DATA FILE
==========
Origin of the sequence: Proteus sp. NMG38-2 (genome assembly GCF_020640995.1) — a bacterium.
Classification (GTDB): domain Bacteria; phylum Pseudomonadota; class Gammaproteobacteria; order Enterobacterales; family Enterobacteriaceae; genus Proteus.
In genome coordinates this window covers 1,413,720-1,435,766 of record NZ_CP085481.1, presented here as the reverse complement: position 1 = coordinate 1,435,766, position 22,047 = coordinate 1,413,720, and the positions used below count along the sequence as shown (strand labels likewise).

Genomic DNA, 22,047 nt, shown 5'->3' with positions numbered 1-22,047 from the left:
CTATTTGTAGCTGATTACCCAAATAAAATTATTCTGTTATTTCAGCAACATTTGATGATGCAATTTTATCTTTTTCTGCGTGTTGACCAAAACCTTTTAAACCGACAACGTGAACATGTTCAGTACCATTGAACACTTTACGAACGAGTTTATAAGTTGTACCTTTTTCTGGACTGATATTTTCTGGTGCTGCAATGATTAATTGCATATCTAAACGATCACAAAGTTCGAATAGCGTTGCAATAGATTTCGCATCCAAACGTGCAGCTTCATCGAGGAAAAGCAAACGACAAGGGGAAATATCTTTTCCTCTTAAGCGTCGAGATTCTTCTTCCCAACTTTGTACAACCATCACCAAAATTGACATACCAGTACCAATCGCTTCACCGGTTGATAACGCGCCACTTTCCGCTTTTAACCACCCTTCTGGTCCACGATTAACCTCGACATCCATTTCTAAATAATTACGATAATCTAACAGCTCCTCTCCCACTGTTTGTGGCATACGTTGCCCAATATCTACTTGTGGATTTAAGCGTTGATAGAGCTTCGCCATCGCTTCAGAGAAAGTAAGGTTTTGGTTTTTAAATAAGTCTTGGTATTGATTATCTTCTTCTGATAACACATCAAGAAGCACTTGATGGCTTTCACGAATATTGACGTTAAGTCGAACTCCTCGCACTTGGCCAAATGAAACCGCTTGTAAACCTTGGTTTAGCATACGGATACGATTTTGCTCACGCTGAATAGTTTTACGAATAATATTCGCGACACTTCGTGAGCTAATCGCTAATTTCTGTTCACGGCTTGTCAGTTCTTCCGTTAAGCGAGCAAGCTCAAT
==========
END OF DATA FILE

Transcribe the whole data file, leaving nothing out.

Origin of the sequence: Proteus sp. NMG38-2 (genome assembly GCF_020640995.1) — a bacterium.
Classification (GTDB): domain Bacteria; phylum Pseudomonadota; class Gammaproteobacteria; order Enterobacterales; family Enterobacteriaceae; genus Proteus.
In genome coordinates this window covers 1,413,720-1,435,766 of record NZ_CP085481.1, presented here as the reverse complement: position 1 = coordinate 1,435,766, position 22,047 = coordinate 1,413,720, and the positions used below count along the sequence as shown (strand labels likewise).

Genomic DNA, 22,047 nt, shown 5'->3' with positions numbered 1-22,047 from the left:
CTATTTGTAGCTGATTACCCAAATAAAATTATTCTGTTATTTCAGCAACATTTGATGATGCAATTTTATCTTTTTCTGCGTGTTGACCAAAACCTTTTAAACCGACAACGTGAACATGTTCAGTACCATTGAACACTTTACGAACGAGTTTATAAGTTGTACCTTTTTCTGGACTGATATTTTCTGGTGCTGCAATGATTAATTGCATATCTAAACGATCACAAAGTTCGAATAGCGTTGCAATAGATTTCGCATCCAAACGTGCAGCTTCATCGAGGAAAAGCAAACGACAAGGGGAAATATCTTTTCCTCTTAAGCGTCGAGATTCTTCTTCCCAACTTTGTACAACCATCACCAAAATTGACATACCAGTACCAATCGCTTCACCGGTTGATAACGCGCCACTTTCCGCTTTTAACCACCCTTCTGGTCCACGATTAACCTCGACATCCATTTCTAAATAATTACGATAATCTAACAGCTCCTCTCCCACTGTTTGTGGCATACGTTGCCCAATATCTACTTGTGGATTTAAGCGTTGATAGAGCTTCGCCATCGCTTCAGAGAAAGTAAGGTTTTGGTTTTTAAATAAGTCTTGGTATTGATTATCTTCTTCTGATAACACATCAAGAAGCACTTGATGGCTTTCACGAATATTGACGTTAAGTCGAACTCCTCGCACTTGGCCAAATGAAACCGCTTGTAAACCTTGGTTTAGCATACGGATACGATTTTGCTCACGCTGAATAGTTTTACGAATAATATTCGCGACACTTCGTGAGCTAATCGCTAATTTCTGTTCACGGCTTGTCAGTTCTTCCGTTAAGCGAGCAAGCTCAAT